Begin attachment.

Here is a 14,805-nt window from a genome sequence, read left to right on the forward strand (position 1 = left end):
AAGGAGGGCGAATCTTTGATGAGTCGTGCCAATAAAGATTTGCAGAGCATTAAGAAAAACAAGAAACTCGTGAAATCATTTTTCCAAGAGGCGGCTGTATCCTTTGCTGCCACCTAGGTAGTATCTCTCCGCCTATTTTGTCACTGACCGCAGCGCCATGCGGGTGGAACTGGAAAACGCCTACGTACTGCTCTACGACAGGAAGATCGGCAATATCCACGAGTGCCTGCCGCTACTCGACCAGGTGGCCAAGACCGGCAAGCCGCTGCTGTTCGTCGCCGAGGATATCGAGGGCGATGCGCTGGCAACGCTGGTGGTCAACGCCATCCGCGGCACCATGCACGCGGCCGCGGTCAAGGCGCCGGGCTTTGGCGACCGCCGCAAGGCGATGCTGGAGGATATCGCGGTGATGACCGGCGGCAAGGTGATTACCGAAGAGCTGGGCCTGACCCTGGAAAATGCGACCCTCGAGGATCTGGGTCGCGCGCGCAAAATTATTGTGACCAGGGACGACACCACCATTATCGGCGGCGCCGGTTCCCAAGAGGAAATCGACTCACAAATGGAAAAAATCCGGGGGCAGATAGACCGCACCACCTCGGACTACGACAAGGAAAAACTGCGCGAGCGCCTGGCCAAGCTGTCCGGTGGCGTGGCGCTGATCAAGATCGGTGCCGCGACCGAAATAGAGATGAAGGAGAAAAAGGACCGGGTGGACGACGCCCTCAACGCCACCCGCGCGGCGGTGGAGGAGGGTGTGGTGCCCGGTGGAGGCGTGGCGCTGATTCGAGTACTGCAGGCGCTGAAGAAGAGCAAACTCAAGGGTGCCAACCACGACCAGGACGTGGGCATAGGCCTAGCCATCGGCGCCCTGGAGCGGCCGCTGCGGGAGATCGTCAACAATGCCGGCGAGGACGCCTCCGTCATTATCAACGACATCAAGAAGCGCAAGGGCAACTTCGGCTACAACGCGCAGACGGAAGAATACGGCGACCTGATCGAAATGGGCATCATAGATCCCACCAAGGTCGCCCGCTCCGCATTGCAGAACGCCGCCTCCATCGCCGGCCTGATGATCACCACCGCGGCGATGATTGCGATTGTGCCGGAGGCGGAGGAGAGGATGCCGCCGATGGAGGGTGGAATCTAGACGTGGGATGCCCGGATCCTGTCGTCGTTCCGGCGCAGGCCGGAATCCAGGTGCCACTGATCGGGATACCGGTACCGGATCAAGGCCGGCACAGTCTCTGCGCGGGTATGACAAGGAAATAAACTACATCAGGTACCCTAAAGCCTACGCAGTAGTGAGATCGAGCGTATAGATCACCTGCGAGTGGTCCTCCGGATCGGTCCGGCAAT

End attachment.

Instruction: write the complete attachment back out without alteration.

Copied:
Here is a 14,805-nt window from a genome sequence, read left to right on the forward strand (position 1 = left end):
AAGGAGGGCGAATCTTTGATGAGTCGTGCCAATAAAGATTTGCAGAGCATTAAGAAAAACAAGAAACTCGTGAAATCATTTTTCCAAGAGGCGGCTGTATCCTTTGCTGCCACCTAGGTAGTATCTCTCCGCCTATTTTGTCACTGACCGCAGCGCCATGCGGGTGGAACTGGAAAACGCCTACGTACTGCTCTACGACAGGAAGATCGGCAATATCCACGAGTGCCTGCCGCTACTCGACCAGGTGGCCAAGACCGGCAAGCCGCTGCTGTTCGTCGCCGAGGATATCGAGGGCGATGCGCTGGCAACGCTGGTGGTCAACGCCATCCGCGGCACCATGCACGCGGCCGCGGTCAAGGCGCCGGGCTTTGGCGACCGCCGCAAGGCGATGCTGGAGGATATCGCGGTGATGACCGGCGGCAAGGTGATTACCGAAGAGCTGGGCCTGACCCTGGAAAATGCGACCCTCGAGGATCTGGGTCGCGCGCGCAAAATTATTGTGACCAGGGACGACACCACCATTATCGGCGGCGCCGGTTCCCAAGAGGAAATCGACTCACAAATGGAAAAAATCCGGGGGCAGATAGACCGCACCACCTCGGACTACGACAAGGAAAAACTGCGCGAGCGCCTGGCCAAGCTGTCCGGTGGCGTGGCGCTGATCAAGATCGGTGCCGCGACCGAAATAGAGATGAAGGAGAAAAAGGACCGGGTGGACGACGCCCTCAACGCCACCCGCGCGGCGGTGGAGGAGGGTGTGGTGCCCGGTGGAGGCGTGGCGCTGATTCGAGTACTGCAGGCGCTGAAGAAGAGCAAACTCAAGGGTGCCAACCACGACCAGGACGTGGGCATAGGCCTAGCCATCGGCGCCCTGGAGCGGCCGCTGCGGGAGATCGTCAACAATGCCGGCGAGGACGCCTCCGTCATTATCAACGACATCAAGAAGCGCAAGGGCAACTTCGGCTACAACGCGCAGACGGAAGAATACGGCGACCTGATCGAAATGGGCATCATAGATCCCACCAAGGTCGCCCGCTCCGCATTGCAGAACGCCGCCTCCATCGCCGGCCTGATGATCACCACCGCGGCGATGATTGCGATTGTGCCGGAGGCGGAGGAGAGGATGCCGCCGATGGAGGGTGGAATCTAGACGTGGGATGCCCGGATCCTGTCGTCGTTCCGGCGCAGGCCGGAATCCAGGTGCCACTGATCGGGATACCGGTACCGGATCAAGGCCGGCACAGTCTCTGCGCGGGTATGACAAGGAAATAAACTACATCAGGTACCCTAAAGCCTACGCAGTAGTGAGATCGAGCGTATAGATCACCTGCGAGTGGTCCTCCGGATCGGTCCGGCAAT